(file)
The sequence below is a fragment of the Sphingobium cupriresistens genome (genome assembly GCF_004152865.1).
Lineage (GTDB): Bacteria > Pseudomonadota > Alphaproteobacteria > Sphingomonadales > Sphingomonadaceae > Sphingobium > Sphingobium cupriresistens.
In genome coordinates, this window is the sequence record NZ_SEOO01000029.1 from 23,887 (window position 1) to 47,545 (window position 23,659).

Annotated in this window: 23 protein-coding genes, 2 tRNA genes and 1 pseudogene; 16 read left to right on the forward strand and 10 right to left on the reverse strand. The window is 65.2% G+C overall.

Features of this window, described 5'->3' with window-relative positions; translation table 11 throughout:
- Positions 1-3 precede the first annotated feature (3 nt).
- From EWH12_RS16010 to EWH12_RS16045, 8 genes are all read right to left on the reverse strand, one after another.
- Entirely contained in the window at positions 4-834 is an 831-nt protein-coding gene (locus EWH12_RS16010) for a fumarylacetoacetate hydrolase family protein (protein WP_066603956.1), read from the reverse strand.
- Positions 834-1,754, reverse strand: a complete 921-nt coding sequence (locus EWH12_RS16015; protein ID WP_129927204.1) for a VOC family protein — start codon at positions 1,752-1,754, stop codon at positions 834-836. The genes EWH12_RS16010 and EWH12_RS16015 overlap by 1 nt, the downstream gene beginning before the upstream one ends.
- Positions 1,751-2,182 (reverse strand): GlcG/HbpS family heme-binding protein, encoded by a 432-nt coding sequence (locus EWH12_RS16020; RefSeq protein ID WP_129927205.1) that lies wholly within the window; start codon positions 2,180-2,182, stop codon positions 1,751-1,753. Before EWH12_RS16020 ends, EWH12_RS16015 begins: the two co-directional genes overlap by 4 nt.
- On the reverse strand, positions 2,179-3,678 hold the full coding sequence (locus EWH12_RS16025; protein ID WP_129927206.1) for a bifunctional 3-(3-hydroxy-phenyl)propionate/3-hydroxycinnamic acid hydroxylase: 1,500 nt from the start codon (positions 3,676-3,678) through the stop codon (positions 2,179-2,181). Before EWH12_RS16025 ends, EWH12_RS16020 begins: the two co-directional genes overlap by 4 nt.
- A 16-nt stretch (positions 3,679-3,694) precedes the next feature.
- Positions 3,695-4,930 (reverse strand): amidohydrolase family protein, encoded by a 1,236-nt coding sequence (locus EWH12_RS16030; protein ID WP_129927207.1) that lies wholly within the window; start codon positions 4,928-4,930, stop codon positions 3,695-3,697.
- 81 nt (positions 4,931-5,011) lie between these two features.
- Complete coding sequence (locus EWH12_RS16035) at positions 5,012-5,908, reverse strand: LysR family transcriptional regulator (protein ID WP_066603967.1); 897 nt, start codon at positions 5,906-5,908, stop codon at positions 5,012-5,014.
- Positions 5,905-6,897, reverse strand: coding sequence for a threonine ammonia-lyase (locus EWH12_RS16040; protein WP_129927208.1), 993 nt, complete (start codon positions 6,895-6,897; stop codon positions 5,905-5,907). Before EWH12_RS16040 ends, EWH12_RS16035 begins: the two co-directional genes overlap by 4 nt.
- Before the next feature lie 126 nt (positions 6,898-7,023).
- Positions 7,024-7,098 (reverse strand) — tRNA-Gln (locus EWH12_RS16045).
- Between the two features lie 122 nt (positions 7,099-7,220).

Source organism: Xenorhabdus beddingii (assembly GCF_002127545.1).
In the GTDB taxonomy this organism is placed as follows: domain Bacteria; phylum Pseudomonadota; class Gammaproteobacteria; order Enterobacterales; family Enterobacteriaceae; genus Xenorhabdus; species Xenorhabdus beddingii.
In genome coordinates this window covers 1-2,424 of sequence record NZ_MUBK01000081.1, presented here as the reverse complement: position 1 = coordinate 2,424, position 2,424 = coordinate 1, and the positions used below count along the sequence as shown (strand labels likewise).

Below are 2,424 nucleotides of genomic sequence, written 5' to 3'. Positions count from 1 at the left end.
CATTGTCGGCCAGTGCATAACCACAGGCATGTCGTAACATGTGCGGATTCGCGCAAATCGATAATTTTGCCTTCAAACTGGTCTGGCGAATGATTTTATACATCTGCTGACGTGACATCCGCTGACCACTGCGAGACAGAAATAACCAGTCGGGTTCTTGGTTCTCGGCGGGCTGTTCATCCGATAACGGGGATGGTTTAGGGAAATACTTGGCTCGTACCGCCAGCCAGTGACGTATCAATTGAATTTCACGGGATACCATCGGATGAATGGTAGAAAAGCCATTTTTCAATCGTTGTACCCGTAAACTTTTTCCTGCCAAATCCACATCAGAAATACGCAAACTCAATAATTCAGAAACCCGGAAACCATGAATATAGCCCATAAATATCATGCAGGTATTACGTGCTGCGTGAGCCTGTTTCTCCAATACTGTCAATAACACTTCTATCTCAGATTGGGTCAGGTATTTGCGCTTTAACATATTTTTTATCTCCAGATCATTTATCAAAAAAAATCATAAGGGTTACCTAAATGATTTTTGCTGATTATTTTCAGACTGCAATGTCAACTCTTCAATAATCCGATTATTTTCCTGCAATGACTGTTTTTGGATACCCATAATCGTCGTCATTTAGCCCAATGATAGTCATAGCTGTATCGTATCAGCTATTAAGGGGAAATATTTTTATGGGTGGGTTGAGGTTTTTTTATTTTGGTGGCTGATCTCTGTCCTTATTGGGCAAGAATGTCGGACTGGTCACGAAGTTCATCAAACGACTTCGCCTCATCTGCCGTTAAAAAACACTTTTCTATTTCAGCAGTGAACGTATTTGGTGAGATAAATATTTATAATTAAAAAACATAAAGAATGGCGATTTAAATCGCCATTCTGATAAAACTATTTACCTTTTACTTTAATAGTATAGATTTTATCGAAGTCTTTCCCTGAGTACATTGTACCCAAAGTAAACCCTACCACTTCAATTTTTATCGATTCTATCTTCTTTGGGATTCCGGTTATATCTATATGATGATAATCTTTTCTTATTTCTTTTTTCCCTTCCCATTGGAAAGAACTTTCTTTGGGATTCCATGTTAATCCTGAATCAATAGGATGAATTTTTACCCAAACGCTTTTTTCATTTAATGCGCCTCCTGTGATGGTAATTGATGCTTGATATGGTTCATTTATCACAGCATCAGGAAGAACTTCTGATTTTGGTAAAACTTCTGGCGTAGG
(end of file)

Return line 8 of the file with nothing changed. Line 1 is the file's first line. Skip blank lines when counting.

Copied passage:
- Entirely contained in the window at positions 4-834 is an 831-nt protein-coding gene (locus EWH12_RS16010) for a fumarylacetoacetate hydrolase family protein (protein WP_066603956.1), read from the reverse strand.